But despite the fact Lamarr's guided missile scheme would never
see the light of day, the core idea behind it was destined
to have a major impact on how we live today.
Prompted by the prospect of all-out nuclear war
during the Cuban Missile Crisis,
the military dusts off Lamarr's proposal and develops it, not for
remote-controlling a torpedo, but to secure communications between ships.
It works, and it signals the start of a technological revolution.
By the 1980s, the technology is declassified,
forming the backbone to a new era in secure, wireless communication.
Enabling cellphone users to share frequencies and talk in private.
So, today, any time you make a cellphone call or send a text,
or an e-mail via Wi-Fi, it's partly thanks to an ingenious
idea from a Hollywood actress that helped launch a digital revolution.
From our earliest experiments with recording
and broadcasting human voices, the journey of sound has been
all about extending the range of our voices and ears.
But the most surprising twist of all would come nearly
a century ago, when we first began to realise that
sound could be harnessed for something else - to help us see.
It's 1912 and the world reacts in horror to the news that
the RMS Titanic had struck an iceberg and sunk,
taking over 1,500 people with it to a watery grave.
It's one of the deadliest peacetime maritime disasters in history.
Like millions of others,
the Canadian Reginald Fessenden is devastated by the loss of life.
But he's also an inventor, and obsessed with sound technology.
He resolves to try and prevent such a tragedy ever happening again,
using his knowledge of sound.
Fessenden already knows that sound travels very effectively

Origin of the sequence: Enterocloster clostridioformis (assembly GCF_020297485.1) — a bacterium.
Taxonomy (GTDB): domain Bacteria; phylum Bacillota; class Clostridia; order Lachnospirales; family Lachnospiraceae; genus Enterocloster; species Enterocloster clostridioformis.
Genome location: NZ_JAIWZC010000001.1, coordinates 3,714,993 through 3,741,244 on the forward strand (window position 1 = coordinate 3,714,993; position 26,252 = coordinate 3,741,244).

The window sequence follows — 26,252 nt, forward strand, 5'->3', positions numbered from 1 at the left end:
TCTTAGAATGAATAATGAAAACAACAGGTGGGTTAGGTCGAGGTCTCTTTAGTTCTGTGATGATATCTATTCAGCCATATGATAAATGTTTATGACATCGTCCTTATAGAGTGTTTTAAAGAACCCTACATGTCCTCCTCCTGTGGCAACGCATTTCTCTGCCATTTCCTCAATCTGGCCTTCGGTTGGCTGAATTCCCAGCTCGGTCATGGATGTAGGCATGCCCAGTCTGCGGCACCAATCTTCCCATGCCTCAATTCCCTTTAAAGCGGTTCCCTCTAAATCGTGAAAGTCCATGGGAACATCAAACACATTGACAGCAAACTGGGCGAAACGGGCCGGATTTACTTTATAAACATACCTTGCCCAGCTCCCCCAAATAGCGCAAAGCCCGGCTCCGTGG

through water, so he's got this idea for a maritime technology
that could be used to detect icebergs.
And strangely enough, it's the exact same approach that evolution
came up with for a completely different species.
To understand how Fessenden's idea would work,
I've come to a dolphin aquarium in Northern California.
OK, I'm out here in the middle of the aquarium but you guys
aren't going to prank me and let the great white out are you?
-Cos that wouldn't be very...
-Not today, OK, good.
'Trainer Holley Muraco knows all about how dolphins use
'echolocation to navigate.'
Listen for a sound that's sort of like a zipper or a squeaky door.
-And that will be the sound...
-That will be the sound of echolocation.
-So they're sending out a sound wave through the water.
-And it's going to bounce off of me.
And then it's going to bounce back to their ear
and their brain will process that spatially.
-So they'll get a sense of weird guy in the pool over there.
Release the dolphins!
OK, listen now.
DOLPHINS CLICK AND SQUEAK
There's some echolocation.
Yeah, I heard that sound.
-I can totally hear it.
-Yeah, that was amazing.
There's nothing quite like it, it's hard to describe.
They have something we totally don't have.
Hello, a little wave?
Fessenden had no idea that dolphins can use sound echoes to
visualise both the size and distance of an object underwater.
This wouldn't be established until the 1950s.
Oh, he's hugging you now. You're getting a dolphin hug.
Humans have been interested in echoes
since they were chanting in caves tens of thousands of years ago.
But they'd never used echoes for complex navigation
and discovery the way dolphins naturally do.
But Reginald Fessenden is about to change all that.
Now, it might not look as aesthetically
pleasing as a dolphin, but this is what Fessenden cooks up.
It looks more like a giant metal detector.
An echo-ranging device he calls the Fessenden Oscillator
that can use sound to see objects in the water exactly as dolphins do.
The Oscillator was a brilliant idea. Well, actually, it was two
It can generate a pulse which travels through water
and then returns if it encounters an object,
detecting icebergs up to 3km away.
But, it's also a receiver converting in-coming vibrations
into sound - making it an underwater telegraph for communication.
It's a huge breakthrough and Fessenden is convinced it
will save countless lives, not just through detecting icebergs,
but also, with the outbreak of World War I,
by detecting German U-boats in the new reality of submarine warfare.
Unseen submarines are launching devastating attacks
on merchant vessels, threatening to cut off Britain's food supplies.
Fessenden's convinced his idea can contribute to the war effort.
You see, Fessenden is a Canadian and a subject of the British Empire,